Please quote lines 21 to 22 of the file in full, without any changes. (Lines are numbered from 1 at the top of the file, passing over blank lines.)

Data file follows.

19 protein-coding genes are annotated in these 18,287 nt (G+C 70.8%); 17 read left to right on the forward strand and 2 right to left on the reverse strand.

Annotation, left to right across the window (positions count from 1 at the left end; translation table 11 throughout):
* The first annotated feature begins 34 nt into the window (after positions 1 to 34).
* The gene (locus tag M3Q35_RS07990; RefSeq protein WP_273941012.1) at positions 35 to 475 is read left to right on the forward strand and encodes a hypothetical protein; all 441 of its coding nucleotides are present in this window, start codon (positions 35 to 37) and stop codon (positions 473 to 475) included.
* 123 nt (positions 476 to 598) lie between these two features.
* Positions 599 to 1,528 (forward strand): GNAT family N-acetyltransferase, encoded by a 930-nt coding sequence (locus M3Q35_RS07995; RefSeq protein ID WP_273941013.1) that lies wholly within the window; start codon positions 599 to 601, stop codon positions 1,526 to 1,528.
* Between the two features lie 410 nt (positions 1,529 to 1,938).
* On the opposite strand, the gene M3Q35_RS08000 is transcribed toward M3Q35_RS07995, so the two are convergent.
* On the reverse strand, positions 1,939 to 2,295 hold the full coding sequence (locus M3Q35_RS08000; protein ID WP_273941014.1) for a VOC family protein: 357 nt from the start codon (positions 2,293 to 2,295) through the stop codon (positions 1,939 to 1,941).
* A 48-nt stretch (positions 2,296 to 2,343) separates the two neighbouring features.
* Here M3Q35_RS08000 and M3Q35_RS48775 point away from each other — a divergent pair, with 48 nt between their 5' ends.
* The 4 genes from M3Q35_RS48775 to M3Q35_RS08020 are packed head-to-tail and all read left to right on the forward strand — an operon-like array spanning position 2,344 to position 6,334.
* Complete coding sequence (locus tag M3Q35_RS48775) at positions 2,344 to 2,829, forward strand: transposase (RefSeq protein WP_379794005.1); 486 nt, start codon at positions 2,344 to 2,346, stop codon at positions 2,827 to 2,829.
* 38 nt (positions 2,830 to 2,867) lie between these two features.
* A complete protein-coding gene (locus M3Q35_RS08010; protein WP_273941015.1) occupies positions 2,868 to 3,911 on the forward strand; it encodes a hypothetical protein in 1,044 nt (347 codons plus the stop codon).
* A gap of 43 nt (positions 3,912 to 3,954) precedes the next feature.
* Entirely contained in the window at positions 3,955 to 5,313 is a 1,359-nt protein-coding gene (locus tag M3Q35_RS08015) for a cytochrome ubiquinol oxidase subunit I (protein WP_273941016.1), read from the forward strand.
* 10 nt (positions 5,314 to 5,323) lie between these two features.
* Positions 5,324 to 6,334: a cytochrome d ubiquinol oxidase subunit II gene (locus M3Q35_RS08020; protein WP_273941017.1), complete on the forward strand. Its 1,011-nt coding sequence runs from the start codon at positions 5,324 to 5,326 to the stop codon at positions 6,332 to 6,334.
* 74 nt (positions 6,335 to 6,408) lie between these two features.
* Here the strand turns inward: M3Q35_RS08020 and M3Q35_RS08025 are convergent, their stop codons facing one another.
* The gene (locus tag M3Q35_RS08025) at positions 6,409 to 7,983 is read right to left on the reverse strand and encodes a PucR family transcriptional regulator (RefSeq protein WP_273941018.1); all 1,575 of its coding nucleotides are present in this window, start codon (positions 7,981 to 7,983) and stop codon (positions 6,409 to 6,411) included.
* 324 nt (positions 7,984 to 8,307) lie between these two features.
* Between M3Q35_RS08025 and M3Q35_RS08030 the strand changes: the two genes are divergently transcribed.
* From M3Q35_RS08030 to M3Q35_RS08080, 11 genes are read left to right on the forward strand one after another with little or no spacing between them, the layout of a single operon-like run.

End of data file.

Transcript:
* Here the strand turns inward: M3Q35_RS08020 and M3Q35_RS08025 are convergent, their stop codons facing one another.
* The gene (locus tag M3Q35_RS08025) at positions 6,409 to 7,983 is read right to left on the reverse strand and encodes a PucR family transcriptional regulator (RefSeq protein WP_273941018.1); all 1,575 of its coding nucleotides are present in this window, start codon (positions 7,981 to 7,983) and stop codon (positions 6,409 to 6,411) included.